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All cancers in Australia

The following material has been sourced from the Australian Institute of Health and Welfare

Cancer is a diverse group of several hundred diseases in which some of the body’s cells become abnormal and begin to multiply out of control. The abnormal cells can invade and damage the tissue around them, and spread to other parts of the body, causing further damage and eventually death.

All cancers combined incorporates ICD-10 cancer codes C00–C97 (Malignant neoplasms of specific sites), D45 (Polycythaemia), D46 (Myelodysplastic syndromes), and D47.1, D47.3, D47.4 and D47.5 (Myeloproliferative diseases); but excludes basal cell carcinoma (BCC) and squamous cell carcinoma (SCC) of the skin. BCC and SCC, the most common skin cancers, are not notifiable diseases in Australia and are not reported in the Australian Cancer Database.


Estimated* number of new cancer cases diagnosed in 2016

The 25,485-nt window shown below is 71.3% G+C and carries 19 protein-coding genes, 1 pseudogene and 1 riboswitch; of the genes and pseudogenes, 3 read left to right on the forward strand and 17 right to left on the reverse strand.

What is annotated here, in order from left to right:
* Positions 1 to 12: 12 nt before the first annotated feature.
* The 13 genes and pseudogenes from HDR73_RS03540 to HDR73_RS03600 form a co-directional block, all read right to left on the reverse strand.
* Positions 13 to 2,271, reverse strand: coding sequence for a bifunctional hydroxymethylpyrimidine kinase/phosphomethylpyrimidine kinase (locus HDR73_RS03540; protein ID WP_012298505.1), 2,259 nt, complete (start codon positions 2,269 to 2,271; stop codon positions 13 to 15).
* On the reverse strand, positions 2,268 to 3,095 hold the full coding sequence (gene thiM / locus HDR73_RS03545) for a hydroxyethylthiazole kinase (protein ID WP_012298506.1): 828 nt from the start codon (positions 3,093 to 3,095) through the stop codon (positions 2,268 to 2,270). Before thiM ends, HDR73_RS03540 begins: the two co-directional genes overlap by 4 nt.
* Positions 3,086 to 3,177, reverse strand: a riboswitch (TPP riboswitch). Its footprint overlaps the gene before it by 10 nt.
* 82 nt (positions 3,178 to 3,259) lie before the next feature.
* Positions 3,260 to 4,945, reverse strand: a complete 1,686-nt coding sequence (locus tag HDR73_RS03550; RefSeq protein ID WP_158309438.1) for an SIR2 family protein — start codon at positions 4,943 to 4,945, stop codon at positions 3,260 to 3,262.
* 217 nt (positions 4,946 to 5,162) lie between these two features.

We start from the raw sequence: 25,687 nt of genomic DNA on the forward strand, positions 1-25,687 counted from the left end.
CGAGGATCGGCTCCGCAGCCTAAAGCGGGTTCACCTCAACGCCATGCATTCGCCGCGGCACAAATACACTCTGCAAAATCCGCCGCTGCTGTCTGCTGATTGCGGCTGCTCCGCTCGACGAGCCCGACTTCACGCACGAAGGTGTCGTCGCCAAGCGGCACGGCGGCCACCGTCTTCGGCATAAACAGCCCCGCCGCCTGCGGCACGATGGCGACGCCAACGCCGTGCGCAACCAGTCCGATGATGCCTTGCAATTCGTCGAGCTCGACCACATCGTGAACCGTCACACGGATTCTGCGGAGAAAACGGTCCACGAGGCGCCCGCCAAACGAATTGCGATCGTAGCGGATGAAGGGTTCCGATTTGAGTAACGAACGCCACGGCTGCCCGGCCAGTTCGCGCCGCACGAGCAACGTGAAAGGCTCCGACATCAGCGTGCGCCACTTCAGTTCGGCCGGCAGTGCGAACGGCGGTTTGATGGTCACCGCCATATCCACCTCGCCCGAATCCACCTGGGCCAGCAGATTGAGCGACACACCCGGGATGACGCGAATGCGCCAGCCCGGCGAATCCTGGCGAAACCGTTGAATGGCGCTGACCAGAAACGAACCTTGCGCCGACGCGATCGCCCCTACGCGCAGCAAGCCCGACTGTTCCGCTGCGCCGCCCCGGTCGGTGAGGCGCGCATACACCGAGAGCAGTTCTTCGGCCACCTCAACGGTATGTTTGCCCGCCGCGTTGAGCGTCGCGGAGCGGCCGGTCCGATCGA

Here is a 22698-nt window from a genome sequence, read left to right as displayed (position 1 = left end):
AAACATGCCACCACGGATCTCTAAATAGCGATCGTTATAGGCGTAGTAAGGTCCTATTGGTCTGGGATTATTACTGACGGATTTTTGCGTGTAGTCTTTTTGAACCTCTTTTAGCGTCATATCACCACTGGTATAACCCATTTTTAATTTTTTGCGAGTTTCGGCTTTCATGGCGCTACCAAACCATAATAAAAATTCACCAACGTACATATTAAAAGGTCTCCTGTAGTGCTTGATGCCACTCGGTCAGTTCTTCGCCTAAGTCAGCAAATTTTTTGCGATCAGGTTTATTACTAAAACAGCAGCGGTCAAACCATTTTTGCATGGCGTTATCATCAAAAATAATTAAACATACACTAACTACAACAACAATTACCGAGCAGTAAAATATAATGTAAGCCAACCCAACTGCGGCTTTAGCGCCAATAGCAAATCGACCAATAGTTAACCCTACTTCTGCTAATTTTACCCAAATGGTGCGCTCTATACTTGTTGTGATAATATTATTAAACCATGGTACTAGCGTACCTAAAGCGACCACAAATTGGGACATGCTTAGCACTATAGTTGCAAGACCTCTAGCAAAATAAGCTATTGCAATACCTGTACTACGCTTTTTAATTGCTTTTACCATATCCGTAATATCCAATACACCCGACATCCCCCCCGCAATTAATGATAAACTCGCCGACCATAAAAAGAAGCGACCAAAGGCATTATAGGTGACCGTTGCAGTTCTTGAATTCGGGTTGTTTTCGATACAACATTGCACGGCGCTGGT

130,466 = Male icon PNG 72,048 males + Female icon PNG 58,418 females


Estimated number of deaths from cancer in 2016

46,880 = Male icon PNG 26,566 males + Female icon PNG 20,314 females


67 in 100 PNG

Chance of surviving at least 5 years (2008–2012) 

67%


Lots of people PNG

People living with cancer at the end of 2010 (diagnosed in the 5 year period 2006 to 2010)

384,593


How common is cancer in Australia?

In 2012, there were 122,093 new cases of cancer diagnosed in Australia (68,288 males and 53,805 females).a In 2016, it is estimated that 130,466 new cases of cancer will be diagnosed in Australia (72,048 males and 58,418 females).b

In 2012, the age-standardised incidence rate was 485 cases per 100,000 persons (572 for males and 412 for females).d In 2016, it is estimated that the age-standardised incidence rate will be 467 cases per 100,000 persons (539 for males and 407 for females).

In 2016, it is estimated that the risk of an individual being diagnosed with cancer by their 85th birthday will be 1 in 2 (1 in 2 males and 1 in 3 females).

In 2016, it is expected the incidence of cancer will generally increase with age (see figure below).

Figure 1: Estimated age-specific incidence rates for all cancers combined, 2016